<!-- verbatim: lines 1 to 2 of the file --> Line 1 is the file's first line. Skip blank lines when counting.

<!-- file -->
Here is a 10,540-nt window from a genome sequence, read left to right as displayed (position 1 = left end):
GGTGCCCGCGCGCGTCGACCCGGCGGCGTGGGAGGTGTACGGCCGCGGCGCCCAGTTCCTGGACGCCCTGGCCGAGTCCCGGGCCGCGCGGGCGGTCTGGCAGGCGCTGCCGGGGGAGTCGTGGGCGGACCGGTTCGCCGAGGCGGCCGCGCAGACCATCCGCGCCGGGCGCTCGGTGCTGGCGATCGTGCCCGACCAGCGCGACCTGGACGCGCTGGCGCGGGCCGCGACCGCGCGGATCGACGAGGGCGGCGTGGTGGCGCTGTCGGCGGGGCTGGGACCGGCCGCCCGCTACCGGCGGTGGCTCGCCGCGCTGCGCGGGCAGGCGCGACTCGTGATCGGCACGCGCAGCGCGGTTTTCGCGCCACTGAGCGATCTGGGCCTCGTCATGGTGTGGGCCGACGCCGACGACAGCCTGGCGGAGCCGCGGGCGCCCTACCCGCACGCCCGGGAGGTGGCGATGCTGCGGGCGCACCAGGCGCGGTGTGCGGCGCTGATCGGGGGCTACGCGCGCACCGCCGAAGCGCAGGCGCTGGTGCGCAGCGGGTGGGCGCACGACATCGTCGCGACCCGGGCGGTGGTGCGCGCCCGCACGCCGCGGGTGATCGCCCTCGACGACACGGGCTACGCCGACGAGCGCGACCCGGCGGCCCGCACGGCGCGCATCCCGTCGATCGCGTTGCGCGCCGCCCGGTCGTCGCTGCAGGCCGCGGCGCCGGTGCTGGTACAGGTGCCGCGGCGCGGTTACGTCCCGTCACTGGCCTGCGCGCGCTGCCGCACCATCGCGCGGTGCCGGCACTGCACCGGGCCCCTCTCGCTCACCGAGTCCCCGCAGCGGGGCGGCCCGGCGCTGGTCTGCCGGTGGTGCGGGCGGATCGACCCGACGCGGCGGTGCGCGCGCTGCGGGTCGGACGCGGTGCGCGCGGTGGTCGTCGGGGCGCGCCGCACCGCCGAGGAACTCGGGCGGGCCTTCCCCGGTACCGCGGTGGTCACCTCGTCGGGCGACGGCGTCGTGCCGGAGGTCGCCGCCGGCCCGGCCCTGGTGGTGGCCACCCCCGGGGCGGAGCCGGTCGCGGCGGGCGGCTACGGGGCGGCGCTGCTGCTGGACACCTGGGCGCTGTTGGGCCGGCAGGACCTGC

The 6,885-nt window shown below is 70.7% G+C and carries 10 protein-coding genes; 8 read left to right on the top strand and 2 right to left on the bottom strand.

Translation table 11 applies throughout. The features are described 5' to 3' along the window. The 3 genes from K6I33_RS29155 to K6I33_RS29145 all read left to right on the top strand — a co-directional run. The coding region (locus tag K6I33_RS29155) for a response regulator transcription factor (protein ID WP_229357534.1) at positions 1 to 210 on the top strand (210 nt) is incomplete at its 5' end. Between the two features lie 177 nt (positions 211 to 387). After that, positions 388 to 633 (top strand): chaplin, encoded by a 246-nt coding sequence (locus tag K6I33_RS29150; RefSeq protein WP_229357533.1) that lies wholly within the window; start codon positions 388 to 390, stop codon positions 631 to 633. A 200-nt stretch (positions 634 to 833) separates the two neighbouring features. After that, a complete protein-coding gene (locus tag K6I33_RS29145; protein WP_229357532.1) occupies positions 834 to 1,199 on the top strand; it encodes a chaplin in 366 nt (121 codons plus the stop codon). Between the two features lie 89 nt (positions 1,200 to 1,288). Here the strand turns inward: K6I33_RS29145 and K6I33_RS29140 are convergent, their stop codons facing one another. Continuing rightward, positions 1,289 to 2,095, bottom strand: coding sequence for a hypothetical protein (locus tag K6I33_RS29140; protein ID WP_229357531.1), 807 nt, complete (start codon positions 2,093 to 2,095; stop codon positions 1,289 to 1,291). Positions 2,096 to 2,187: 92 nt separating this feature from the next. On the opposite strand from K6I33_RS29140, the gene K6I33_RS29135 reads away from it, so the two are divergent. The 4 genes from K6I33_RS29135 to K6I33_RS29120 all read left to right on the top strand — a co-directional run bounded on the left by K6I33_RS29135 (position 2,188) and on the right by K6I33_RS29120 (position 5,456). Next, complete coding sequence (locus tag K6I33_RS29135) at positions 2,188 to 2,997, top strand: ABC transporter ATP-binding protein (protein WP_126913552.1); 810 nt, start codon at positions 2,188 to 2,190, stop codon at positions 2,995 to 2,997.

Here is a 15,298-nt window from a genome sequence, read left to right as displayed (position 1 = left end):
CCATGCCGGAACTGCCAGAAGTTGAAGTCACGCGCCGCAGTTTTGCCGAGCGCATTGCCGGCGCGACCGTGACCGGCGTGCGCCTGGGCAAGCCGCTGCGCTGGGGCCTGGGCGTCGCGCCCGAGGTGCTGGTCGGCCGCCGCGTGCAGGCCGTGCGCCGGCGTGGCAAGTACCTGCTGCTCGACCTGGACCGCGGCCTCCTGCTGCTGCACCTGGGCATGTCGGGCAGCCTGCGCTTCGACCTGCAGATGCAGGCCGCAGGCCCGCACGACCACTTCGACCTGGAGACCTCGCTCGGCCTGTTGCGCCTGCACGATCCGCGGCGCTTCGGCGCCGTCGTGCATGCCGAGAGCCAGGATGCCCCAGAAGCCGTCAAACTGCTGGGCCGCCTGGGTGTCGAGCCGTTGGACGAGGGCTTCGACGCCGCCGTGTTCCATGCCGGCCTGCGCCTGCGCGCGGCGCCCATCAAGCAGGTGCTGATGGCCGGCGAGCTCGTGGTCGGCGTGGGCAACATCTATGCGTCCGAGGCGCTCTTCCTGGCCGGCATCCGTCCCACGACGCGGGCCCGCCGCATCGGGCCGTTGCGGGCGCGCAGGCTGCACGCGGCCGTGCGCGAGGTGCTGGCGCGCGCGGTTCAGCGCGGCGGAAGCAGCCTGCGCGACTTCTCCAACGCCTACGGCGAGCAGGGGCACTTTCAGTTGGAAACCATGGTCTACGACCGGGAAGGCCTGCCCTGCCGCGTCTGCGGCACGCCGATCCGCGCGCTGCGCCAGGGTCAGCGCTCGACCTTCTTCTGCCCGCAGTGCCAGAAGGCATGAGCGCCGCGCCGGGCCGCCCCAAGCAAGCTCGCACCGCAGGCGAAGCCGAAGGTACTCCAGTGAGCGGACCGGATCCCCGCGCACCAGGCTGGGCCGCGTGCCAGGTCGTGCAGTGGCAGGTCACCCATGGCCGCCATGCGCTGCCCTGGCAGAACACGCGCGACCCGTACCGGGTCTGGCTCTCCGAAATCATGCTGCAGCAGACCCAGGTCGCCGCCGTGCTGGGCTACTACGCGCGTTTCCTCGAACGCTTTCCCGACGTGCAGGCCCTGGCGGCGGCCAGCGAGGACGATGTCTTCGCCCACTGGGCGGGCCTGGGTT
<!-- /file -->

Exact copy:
Here is a 10,540-nt window from a genome sequence, read left to right as displayed (position 1 = left end):
GGTGCCCGCGCGCGTCGACCCGGCGGCGTGGGAGGTGTACGGCCGCGGCGCCCAGTTCCTGGACGCCCTGGCCGAGTCCCGGGCCGCGCGGGCGGTCTGGCAGGCGCTGCCGGGGGAGTCGTGGGCGGACCGGTTCGCCGAGGCGGCCGCGCAGACCATCCGCGCCGGGCGCTCGGTGCTGGCGATCGTGCCCGACCAGCGCGACCTGGACGCGCTGGCGCGGGCCGCGACCGCGCGGATCGACGAGGGCGGCGTGGTGGCGCTGTCGGCGGGGCTGGGACCGGCCGCCCGCTACCGGCGGTGGCTCGCCGCGCTGCGCGGGCAGGCGCGACTCGTGATCGGCACGCGCAGCGCGGTTTTCGCGCCACTGAGCGATCTGGGCCTCGTCATGGTGTGGGCCGACGCCGACGACAGCCTGGCGGAGCCGCGGGCGCCCTACCCGCACGCCCGGGAGGTGGCGATGCTGCGGGCGCACCAGGCGCGGTGTGCGGCGCTGATCGGGGGCTACGCGCGCACCGCCGAAGCGCAGGCGCTGGTGCGCAGCGGGTGGGCGCACGACATCGTCGCGACCCGGGCGGTGGTGCGCGCCCGCACGCCGCGGGTGATCGCCCTCGACGACACGGGCTACGCCGACGAGCGCGACCCGGCGGCCCGCACGGCGCGCATCCCGTCGATCGCGTTGCGCGCCGCCCGGTCGTCGCTGCAGGCCGCGGCGCCGGTGCTGGTACAGGTGCCGCGGCGCGGTTACGTCCCGTCACTGGCCTGCGCGCGCTGCCGCACCATCGCGCGGTGCCGGCACTGCACCGGGCCCCTCTCGCTCACCGAGTCCCCGCAGCGGGGCGGCCCGGCGCTGGTCTGCCGGTGGTGCGGGCGGATCGACCCGACGCGGCGGTGCGCGCGCTGCGGGTCGGACGCGGTGCGCGCGGTGGTCGTCGGGGCGCGCCGCACCGCCGAGGAACTCGGGCGGGCCTTCCCCGGTACCGCGGTGGTCACCTCGTCGGGCGACGGCGTCGTGCCGGAGGTCGCCGCCGGCCCGGCCCTGGTGGTGGCCACCCCCGGGGCGGAGCCGGTCGCGGCGGGCGGCTACGGGGCGGCGCTGCTGCTGGACACCTGGGCGCTGTTGGGCCGGCAGGACCTGC